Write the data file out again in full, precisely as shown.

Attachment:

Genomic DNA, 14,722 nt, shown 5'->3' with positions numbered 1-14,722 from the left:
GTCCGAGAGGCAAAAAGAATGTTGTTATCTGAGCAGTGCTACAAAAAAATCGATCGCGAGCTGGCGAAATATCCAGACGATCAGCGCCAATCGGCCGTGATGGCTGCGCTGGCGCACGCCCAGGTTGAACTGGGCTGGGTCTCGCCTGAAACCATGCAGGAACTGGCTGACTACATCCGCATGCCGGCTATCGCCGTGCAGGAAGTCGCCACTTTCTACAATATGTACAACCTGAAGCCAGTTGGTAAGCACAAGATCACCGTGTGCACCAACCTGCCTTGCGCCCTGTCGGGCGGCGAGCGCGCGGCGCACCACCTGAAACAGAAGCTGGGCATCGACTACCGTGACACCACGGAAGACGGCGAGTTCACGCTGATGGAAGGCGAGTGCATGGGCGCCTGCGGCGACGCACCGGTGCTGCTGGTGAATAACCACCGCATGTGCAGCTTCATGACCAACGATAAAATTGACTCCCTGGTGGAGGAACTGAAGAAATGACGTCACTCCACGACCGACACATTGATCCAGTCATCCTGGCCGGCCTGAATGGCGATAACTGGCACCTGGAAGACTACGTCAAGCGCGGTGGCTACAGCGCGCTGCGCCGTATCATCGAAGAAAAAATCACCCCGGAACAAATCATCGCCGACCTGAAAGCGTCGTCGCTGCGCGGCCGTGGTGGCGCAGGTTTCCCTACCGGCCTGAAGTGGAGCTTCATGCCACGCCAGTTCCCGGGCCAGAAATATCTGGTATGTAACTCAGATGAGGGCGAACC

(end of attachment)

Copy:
Genomic DNA, 14,722 nt, shown 5'->3' with positions numbered 1-14,722 from the left:
GTCCGAGAGGCAAAAAGAATGTTGTTATCTGAGCAGTGCTACAAAAAAATCGATCGCGAGCTGGCGAAATATCCAGACGATCAGCGCCAATCGGCCGTGATGGCTGCGCTGGCGCACGCCCAGGTTGAACTGGGCTGGGTCTCGCCTGAAACCATGCAGGAACTGGCTGACTACATCCGCATGCCGGCTATCGCCGTGCAGGAAGTCGCCACTTTCTACAATATGTACAACCTGAAGCCAGTTGGTAAGCACAAGATCACCGTGTGCACCAACCTGCCTTGCGCCCTGTCGGGCGGCGAGCGCGCGGCGCACCACCTGAAACAGAAGCTGGGCATCGACTACCGTGACACCACGGAAGACGGCGAGTTCACGCTGATGGAAGGCGAGTGCATGGGCGCCTGCGGCGACGCACCGGTGCTGCTGGTGAATAACCACCGCATGTGCAGCTTCATGACCAACGATAAAATTGACTCCCTGGTGGAGGAACTGAAGAAATGACGTCACTCCACGACCGACACATTGATCCAGTCATCCTGGCCGGCCTGAATGGCGATAACTGGCACCTGGAAGACTACGTCAAGCGCGGTGGCTACAGCGCGCTGCGCCGTATCATCGAAGAAAAAATCACCCCGGAACAAATCATCGCCGACCTGAAAGCGTCGTCGCTGCGCGGCCGTGGTGGCGCAGGTTTCCCTACCGGCCTGAAGTGGAGCTTCATGCCACGCCAGTTCCCGGGCCAGAAATATCTGGTATGTAACTCAGATGAGGGCGAACC